# Commuting flows problem for non-Lipschitz vector fields

Let $$X$$ be a continuous vector field on a (say compact) manifold $$M$$, if $$X$$ has ODE uniqueness then we can define its associated flow $$\mathcal F_X:\mathbb R\times M\to M$$ uniquely given by $$\mathcal F_X(0;x)=x$$ and $$\frac d{dt}\mathcal F_X(t,x)=X(F_X(t,x))$$.

When $$X,Y$$ are two Lipschitz vector fields on (say compact) manifold $$M$$, we know if $$[X,Y]=0$$ then $$\mathcal F_X^t\circ \mathcal F_Y^s=\mathcal F_Y^s\circ\mathcal F_X^t$$ for all $$s,t\in\mathbb R$$.

A proof, for example, can be done by using approximation of smooth manifold, and apply formula $$\mathcal F_X^{-t}\mathcal F_Y^{-s}\mathcal F_X^t\mathcal F_Y^sx-x=\int_0^t\int_0^s([X,Y](f_{t,\tau,\sigma}))(\mathcal F_X^{t-\sigma}\mathcal F_Y^\tau x)d\tau d\sigma$$ where $$f_{t,\tau,\sigma}=\mathcal F_X^{-t}\mathcal F_Y^{-\tau}\mathcal F_X^\sigma:\mathbb R^n\to\mathbb R^n$$ (Lemma A.8 in this paper). The approximation works because when $$X_k\to X,Y_k\to Y$$ in Lipschitz space, then $$[X_k,Y_k]\xrightarrow{L^\infty}0$$ and $$\mathcal F_{X_k}\xrightarrow{Lips}\mathcal F_{X}$$, $$\mathcal F_{Y_k}\xrightarrow{Lips}\mathcal F_Y$$, two $$L^\infty$$-functions are multiplicable, and composition of two Lipschitz function are still Lipschitz.

When vector fields are below Lipschitz, for example, if $$X,Y$$ are log-Lipschitz, the Lie bracket is still well-defined as distribution. Let $$\alpha>\frac12$$, if $$X,Y\in C^\alpha$$, then $$[X,Y]$$ is a $$C^{\alpha-1}$$-distribution based on the fact that a $$C^\alpha$$ function can multiply with a $$C^{\alpha-1}$$-distribution.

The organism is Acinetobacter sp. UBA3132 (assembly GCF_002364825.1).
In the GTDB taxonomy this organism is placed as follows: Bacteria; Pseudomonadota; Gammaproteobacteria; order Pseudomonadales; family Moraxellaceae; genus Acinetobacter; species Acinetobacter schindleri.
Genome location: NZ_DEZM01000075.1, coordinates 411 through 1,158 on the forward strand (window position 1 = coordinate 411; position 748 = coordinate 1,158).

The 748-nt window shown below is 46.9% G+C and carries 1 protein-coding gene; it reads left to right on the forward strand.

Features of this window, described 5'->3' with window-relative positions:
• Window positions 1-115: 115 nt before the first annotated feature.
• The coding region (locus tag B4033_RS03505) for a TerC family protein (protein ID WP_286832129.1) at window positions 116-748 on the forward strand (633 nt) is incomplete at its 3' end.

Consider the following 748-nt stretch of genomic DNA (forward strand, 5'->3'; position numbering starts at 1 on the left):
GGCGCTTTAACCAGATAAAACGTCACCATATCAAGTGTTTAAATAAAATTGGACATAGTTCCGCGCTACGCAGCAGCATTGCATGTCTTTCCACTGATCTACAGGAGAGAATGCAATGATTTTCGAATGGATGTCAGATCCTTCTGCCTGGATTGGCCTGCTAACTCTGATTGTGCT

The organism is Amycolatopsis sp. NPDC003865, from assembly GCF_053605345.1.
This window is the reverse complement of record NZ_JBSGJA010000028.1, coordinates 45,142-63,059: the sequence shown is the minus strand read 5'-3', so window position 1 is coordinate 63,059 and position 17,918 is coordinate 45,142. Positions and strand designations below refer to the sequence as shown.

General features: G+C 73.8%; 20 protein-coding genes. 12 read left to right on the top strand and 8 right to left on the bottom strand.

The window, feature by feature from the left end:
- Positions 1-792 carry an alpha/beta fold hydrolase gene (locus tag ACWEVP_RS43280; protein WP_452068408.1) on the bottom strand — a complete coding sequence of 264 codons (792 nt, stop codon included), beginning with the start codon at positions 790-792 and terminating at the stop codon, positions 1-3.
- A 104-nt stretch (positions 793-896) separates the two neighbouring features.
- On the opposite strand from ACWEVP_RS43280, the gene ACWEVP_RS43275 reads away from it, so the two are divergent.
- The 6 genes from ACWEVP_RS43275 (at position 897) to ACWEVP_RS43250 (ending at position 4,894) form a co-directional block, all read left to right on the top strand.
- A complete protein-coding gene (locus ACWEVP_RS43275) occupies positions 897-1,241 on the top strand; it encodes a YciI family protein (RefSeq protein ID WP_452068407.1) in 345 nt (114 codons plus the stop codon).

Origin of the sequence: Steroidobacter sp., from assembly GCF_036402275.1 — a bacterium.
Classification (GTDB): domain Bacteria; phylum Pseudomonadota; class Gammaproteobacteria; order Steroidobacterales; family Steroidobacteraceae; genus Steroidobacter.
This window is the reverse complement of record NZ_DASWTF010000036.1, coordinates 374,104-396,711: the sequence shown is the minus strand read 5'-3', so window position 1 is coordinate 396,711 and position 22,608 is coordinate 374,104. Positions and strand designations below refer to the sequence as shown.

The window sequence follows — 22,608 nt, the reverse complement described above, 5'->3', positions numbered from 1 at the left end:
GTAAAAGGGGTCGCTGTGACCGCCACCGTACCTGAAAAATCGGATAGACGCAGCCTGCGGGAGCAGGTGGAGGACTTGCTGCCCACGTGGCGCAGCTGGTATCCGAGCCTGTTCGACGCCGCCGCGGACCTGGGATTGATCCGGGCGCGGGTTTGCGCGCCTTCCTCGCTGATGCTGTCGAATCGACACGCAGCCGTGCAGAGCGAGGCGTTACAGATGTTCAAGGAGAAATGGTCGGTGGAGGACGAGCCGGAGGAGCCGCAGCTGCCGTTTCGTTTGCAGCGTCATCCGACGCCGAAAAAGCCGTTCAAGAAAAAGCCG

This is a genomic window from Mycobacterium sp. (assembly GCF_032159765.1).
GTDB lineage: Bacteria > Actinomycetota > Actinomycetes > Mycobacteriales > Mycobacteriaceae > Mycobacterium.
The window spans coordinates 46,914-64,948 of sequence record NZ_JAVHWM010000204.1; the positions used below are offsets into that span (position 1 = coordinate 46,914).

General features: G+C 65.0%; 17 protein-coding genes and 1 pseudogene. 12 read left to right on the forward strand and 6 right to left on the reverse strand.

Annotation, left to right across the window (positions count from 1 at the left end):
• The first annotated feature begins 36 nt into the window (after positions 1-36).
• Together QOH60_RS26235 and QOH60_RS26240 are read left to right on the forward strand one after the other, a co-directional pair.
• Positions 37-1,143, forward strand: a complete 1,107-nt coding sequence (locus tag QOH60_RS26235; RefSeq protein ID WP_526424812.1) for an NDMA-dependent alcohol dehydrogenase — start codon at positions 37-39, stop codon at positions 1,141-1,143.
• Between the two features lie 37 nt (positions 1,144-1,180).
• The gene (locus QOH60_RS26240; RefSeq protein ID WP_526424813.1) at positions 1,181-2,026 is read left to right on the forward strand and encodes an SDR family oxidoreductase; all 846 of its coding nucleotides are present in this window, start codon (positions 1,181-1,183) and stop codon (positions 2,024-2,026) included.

My question is, if $$X,Y$$ are non-Lipschitz and both has ODE uniqueness, do we still have $$\mathcal F_X^t\circ \mathcal F_Y^s=\mathcal F_Y^s\circ\mathcal F_X^t$$?

When the thing goes below Lipschitz, the approximation breaks down because we cannot multiply two $$C^{-\epsilon}$$-functions whenever $$\epsilon>0$$: When $$f\in C^{1-\epsilon}$$ and $$X\in C^{-\epsilon}$$ then $$Xf$$ is undefined. And from here we know a flow log-Lipschitz vector field is merely $$C^{1-\epsilon}$$ when the time is small.

I try a lot to use approximation and apply the vanishing Lie bracket condition, but most of the time the bad regularity of composition make things undefined in a function space.

One attempt to make the vector field'' defined is to consider the generator of $$C_0$$-semigroup. Consider $$\{\mathcal F_X^t\}_{t\in\mathbb R}$$ as a $$C_0$$-group operator $$S_X(t):C^0(M)\to C^0(M)$$, given by $$S_X(t)f=f\circ\mathcal F_X^t$$. So we know $$\{S_X(t)\}$$ is one parameter subgroup of bounded linear operators on $$C^0(M)$$ which is strongly continuous. By functional analysis, we know $$\frac d{dt}|_{t=0}S(t)$$ gives a unbounded operator which is densely defined closed.

Then fix $$s\in\mathbb R$$, the family $$\{S_Y(-s)S_X(t)S_Y(s)\}_{t\in\mathbb R}$$ is a $$C_0$$-group as well. Say its infinitesimal generator be $$T_s:D(T_s)\subset C^0(M)\to C^0(M)$$. Can we define $$\frac d{ds}T_s$$ and show that it equals'' to $$[X,Y]$$?